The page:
The first FIFA attack against FIFA in 2017 led to the deployment of failed anti-doping tests for many players, which was attributed to the Russian pirate group Fancy Bear or APT28.
FIFA President Gianni Infantino admitted the new piracy incident when he spoke to the press after the FIFA Board meeting last week in Kigali, Rwanda, and told the media that FIFA was reporting on the incident.
However, the Digital Forensic Digital Society believes that there is no technical clarity or detail about this second attack, even though the first investigations into FIFA suggest that some UEFA officials were victims of an attack campaign Phishing. Until Tuesday, the organization had found no traces of piracy.
According to computer security and forensics experts, the first to benefit from FIFA's recently leaked documents is Football Leaks, a platform that shares leaked information, known as WikiLeaks Football Copy.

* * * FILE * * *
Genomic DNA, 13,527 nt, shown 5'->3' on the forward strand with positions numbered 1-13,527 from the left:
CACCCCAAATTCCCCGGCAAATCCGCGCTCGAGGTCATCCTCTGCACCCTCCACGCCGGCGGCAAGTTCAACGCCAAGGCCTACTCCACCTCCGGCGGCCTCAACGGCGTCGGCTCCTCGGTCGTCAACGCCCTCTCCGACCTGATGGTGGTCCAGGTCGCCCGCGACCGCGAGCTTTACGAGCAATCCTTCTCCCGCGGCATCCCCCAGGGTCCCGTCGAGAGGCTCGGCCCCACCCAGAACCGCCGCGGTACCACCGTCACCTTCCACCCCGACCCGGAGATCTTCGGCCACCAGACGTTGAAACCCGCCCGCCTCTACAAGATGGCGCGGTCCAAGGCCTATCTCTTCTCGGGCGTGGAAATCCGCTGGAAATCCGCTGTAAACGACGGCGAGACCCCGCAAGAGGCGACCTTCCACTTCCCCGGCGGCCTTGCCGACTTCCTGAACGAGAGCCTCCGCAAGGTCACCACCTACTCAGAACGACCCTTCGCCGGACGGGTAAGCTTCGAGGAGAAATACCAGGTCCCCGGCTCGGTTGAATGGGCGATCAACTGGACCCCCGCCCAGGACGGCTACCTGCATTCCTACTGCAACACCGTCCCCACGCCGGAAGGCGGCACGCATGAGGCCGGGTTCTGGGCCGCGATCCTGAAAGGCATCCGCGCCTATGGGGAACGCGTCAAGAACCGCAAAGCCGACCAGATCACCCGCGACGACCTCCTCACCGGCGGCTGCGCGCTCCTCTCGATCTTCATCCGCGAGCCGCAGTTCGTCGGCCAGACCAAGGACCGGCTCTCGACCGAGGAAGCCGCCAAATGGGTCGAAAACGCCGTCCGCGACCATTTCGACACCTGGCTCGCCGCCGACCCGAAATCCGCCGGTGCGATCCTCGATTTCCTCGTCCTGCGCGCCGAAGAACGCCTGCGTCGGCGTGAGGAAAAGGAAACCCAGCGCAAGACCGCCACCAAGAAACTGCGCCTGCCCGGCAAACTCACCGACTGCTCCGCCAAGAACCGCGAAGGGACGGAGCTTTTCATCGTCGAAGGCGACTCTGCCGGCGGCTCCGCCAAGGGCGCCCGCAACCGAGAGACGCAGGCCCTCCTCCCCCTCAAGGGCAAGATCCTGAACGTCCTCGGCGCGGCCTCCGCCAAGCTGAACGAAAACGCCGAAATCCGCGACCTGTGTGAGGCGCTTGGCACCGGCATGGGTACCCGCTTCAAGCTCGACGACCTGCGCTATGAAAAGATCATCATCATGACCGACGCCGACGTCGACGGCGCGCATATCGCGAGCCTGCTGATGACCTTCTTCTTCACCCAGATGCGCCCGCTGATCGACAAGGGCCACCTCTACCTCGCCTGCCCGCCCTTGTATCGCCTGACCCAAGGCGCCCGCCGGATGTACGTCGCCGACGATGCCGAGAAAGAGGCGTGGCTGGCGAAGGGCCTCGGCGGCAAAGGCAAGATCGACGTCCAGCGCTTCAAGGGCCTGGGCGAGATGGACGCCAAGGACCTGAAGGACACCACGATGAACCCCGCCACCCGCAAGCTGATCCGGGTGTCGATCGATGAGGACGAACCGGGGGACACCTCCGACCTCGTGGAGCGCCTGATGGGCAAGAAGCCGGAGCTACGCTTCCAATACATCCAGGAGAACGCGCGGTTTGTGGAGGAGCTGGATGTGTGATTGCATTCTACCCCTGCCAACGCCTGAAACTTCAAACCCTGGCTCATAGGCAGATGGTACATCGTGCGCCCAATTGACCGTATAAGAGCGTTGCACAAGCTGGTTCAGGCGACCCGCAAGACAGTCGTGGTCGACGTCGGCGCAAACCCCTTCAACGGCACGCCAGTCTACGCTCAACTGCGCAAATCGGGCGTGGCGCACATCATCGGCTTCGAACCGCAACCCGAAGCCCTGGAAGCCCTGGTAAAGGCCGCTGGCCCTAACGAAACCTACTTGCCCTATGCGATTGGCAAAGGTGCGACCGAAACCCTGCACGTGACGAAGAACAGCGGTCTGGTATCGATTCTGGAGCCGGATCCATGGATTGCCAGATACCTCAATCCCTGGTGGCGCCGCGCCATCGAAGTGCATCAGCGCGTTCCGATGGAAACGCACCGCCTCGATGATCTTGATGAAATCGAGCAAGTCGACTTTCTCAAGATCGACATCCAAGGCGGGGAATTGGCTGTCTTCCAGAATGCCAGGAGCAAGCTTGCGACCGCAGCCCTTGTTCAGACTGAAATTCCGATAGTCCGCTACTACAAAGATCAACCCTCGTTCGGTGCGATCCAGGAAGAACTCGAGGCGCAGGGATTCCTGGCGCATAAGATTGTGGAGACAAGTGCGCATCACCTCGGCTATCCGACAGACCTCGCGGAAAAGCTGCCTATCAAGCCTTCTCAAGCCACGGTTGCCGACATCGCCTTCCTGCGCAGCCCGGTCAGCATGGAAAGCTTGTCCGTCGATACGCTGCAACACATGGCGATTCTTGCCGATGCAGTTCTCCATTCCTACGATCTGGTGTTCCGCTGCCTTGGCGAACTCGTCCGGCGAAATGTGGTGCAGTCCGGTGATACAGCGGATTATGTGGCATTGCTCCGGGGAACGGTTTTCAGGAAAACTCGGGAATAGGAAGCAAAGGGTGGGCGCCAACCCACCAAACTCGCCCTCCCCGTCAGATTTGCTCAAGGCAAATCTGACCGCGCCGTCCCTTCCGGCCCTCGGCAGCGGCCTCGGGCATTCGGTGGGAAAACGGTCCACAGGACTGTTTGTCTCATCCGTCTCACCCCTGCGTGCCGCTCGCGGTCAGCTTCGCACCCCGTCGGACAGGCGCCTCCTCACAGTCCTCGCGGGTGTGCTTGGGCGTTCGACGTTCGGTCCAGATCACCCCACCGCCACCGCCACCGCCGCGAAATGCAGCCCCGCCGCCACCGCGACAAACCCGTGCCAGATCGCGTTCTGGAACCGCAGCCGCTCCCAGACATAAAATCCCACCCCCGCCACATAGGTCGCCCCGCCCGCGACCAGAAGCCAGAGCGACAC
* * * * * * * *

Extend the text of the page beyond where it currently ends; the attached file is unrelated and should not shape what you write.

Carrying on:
Football leaks leaked leaked documents to a consortium of European media organizations called the European Investigation (EIC). EIC members began publishing a series of stories partly based on these documents in the past few days. Der Spiegel was the first media agency to do so, but other media soon began publishing articles based on the analysis of leaked documents classified as classified and highly classified. Some media even described the incident as "the biggest leak of information".
EIC says their reports are based on an investigation of more than 70 million documents, with a total of 3.4 terabytes of data leaked from FIFA's servers.
FIFA for obvious reasons very dissatisfied with the incident. "FIFA condemns any attempt to breach the confidentiality, integrity and availability of data in any organization using illegal practices," he said.